Liberation Square

How Shaheen Bagh offers a model for the future

Perhaps the most enduring and intractable aspect of the Shaheen Bagh protest for the Hindu Right is the salience of Muslim women—what the academic Zoya Hasan, in Seema Mustafa’s volume, describes as “the emergence of Muslim women as the strongest voices against the prospect of a Hindu Rashtra.” ishan tankha
31 January, 2021


Reflecting on the present ascendance of Hindu nationalism in Emergency Chronicles: Indira Gandhi and Democracy’s Turning Point, the historian Gyan Prakash wrote:

There is nothing in India like the organic resistance in the United States to Trump’s racist agenda. The reasons are not far to seek. No history of civil rights battles stands behind the granting of equal rights to minorities in postcolonial India. Instead, it was the nationalist struggle against British rule that produced a secular and democratic constitution. But with nationalism now hijacked by Hindu majoritarianism, the defense of minority rights can summon no history of popular struggle on its behalf.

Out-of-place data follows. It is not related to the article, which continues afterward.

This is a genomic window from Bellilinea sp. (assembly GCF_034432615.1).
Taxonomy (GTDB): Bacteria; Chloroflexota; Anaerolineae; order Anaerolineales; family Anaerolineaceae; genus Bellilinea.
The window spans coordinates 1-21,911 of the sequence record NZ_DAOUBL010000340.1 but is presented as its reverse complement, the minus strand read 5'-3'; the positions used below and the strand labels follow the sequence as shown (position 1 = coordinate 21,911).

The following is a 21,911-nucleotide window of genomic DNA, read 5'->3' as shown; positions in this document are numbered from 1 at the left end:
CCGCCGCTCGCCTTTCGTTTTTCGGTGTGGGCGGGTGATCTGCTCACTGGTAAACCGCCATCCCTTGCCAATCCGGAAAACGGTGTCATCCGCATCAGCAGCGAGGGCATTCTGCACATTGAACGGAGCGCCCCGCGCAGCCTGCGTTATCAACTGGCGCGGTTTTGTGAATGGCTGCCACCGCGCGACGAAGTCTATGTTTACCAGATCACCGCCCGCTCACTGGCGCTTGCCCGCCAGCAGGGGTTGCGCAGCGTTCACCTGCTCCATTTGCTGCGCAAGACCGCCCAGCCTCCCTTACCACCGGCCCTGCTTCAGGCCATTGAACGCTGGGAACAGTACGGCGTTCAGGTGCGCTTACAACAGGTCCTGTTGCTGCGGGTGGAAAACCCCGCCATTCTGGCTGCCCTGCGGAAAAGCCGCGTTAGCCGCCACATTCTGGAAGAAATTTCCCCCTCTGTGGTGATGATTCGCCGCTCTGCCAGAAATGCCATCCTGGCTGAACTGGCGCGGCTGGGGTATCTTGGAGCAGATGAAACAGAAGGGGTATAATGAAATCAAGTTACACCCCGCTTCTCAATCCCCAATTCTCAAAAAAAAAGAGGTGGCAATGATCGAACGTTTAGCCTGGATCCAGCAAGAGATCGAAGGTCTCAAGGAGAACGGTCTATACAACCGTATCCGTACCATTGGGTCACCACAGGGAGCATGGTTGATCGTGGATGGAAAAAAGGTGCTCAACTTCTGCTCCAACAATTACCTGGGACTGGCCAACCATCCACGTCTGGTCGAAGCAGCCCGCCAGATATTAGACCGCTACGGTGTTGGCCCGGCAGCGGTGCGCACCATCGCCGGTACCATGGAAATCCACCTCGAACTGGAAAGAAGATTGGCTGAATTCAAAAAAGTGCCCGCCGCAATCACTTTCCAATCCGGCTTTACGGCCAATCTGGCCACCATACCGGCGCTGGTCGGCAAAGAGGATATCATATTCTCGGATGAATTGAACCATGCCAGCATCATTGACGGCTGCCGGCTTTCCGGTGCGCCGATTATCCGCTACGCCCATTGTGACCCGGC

One evening in December 2019, roughly a year after the publication of Prakash’s book, I accompanied a friend to Shaheen Bagh, a Delhi neighbourhood neither of us had visited before. A tent of yellow tarpaulin had been erected on a busy thoroughfare; under it, women sat on battered dhurries in the midst of one of the coldest Delhi winters on record. A wire string separated the women from the men present, who looked beyond them towards a rickety stage where speakers, from both the neighbourhood and far beyond, kept up the protesters’ morale. No more than two hundred people were present. Over the next three months, as I became a regular visitor to Shaheen Bagh, I saw first-hand its exponential and barely believable growth, as a modest protest on a south-Delhi street grew into a national movement and a symbol of the struggle for constitutional rights.